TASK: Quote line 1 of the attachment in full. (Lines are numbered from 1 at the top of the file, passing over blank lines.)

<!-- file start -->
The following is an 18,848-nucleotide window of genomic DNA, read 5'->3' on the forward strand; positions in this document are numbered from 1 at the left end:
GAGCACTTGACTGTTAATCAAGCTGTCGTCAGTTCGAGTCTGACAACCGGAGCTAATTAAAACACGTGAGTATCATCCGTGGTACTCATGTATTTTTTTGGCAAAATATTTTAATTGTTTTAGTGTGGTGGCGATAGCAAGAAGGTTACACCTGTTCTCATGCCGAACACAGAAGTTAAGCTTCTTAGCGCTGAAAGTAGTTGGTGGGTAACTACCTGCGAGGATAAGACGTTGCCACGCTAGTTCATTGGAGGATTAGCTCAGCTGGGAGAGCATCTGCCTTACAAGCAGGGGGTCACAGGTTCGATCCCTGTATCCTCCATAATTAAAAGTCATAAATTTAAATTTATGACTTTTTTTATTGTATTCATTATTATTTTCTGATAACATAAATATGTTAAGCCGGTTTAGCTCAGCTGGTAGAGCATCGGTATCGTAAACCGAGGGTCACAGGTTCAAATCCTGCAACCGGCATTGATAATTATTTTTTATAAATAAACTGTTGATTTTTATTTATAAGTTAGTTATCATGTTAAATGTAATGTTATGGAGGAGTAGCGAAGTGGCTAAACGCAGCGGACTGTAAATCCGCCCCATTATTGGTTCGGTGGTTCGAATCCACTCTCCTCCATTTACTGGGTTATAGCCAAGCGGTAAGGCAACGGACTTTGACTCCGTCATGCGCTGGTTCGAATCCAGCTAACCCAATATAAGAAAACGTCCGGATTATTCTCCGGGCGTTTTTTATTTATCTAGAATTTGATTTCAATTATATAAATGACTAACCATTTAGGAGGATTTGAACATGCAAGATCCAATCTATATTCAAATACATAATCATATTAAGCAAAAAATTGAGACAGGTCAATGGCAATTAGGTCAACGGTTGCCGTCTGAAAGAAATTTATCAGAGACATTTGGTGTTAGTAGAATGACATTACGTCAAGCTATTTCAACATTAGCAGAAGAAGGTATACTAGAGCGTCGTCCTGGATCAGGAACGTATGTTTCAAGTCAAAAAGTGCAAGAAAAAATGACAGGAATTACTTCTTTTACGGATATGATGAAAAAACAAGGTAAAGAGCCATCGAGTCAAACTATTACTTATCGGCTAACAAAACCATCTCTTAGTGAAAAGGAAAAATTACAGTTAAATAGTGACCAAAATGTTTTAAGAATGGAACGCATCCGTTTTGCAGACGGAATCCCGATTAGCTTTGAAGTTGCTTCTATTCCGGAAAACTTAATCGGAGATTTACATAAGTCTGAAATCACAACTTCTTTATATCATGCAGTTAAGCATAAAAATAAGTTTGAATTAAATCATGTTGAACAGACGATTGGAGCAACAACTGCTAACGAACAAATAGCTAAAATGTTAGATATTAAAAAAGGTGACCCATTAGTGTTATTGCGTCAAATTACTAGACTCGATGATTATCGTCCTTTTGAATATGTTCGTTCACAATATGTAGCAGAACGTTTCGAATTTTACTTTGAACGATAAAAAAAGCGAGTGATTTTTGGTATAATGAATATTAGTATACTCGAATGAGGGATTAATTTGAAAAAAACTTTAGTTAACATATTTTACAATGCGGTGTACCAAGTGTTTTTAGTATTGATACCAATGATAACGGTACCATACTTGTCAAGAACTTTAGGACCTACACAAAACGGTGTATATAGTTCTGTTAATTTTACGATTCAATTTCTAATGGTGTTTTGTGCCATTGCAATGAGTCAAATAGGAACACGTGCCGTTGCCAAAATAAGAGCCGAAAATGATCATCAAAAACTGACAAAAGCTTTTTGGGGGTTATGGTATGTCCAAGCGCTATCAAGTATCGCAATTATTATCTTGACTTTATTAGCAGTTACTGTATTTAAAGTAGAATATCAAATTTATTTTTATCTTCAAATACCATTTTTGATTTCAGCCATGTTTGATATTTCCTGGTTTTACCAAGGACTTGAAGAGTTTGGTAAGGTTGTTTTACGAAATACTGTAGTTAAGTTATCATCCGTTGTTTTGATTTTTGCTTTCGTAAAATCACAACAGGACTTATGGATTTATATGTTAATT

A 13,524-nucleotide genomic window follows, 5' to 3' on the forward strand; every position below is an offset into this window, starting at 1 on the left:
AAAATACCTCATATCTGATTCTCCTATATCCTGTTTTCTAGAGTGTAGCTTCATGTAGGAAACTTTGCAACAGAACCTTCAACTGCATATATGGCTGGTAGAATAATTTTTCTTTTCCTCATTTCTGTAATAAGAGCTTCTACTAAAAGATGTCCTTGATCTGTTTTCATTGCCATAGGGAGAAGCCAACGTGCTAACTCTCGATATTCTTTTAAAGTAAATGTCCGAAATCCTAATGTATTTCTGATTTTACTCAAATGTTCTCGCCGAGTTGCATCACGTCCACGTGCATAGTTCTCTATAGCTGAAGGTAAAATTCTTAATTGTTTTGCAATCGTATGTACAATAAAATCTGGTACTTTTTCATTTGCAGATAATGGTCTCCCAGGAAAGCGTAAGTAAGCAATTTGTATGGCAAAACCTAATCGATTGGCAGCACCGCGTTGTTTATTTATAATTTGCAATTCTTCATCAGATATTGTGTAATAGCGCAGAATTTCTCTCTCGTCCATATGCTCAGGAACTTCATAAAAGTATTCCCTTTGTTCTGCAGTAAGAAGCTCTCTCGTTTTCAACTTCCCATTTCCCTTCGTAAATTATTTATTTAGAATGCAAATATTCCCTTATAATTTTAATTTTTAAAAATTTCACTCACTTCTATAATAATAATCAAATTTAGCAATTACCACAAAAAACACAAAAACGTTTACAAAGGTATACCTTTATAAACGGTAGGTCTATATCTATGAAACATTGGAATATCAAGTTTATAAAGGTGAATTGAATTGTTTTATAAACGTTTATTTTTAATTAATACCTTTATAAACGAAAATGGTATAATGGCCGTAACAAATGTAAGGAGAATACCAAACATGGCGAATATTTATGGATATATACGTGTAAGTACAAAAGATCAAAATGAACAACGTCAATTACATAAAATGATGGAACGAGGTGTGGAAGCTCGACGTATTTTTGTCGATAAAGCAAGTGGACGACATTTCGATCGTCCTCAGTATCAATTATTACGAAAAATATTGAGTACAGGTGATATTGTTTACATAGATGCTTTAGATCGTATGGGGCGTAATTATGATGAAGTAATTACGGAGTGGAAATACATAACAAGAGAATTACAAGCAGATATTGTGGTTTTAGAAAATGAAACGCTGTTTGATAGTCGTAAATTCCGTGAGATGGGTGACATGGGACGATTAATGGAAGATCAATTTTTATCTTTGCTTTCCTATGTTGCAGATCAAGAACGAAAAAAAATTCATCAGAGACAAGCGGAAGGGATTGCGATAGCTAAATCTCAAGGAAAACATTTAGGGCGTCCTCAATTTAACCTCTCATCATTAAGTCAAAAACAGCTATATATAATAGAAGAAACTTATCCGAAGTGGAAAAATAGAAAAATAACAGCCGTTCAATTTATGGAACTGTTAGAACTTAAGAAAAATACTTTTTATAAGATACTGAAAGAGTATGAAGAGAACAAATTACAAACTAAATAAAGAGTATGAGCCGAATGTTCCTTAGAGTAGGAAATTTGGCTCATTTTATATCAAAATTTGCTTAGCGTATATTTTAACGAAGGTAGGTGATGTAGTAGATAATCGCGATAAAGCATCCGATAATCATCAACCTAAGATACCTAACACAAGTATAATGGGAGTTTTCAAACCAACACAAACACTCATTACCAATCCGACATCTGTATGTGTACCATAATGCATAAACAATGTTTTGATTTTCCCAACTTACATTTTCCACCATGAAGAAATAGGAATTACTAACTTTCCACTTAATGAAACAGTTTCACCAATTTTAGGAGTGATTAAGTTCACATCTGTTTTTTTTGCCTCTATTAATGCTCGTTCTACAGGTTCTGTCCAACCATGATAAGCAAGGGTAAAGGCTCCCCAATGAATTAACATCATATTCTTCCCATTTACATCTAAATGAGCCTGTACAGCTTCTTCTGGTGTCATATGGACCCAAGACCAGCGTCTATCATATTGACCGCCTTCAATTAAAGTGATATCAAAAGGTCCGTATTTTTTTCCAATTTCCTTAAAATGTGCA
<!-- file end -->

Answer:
The following is an 18,848-nucleotide window of genomic DNA, read 5'->3' on the forward strand; positions in this document are numbered from 1 at the left end: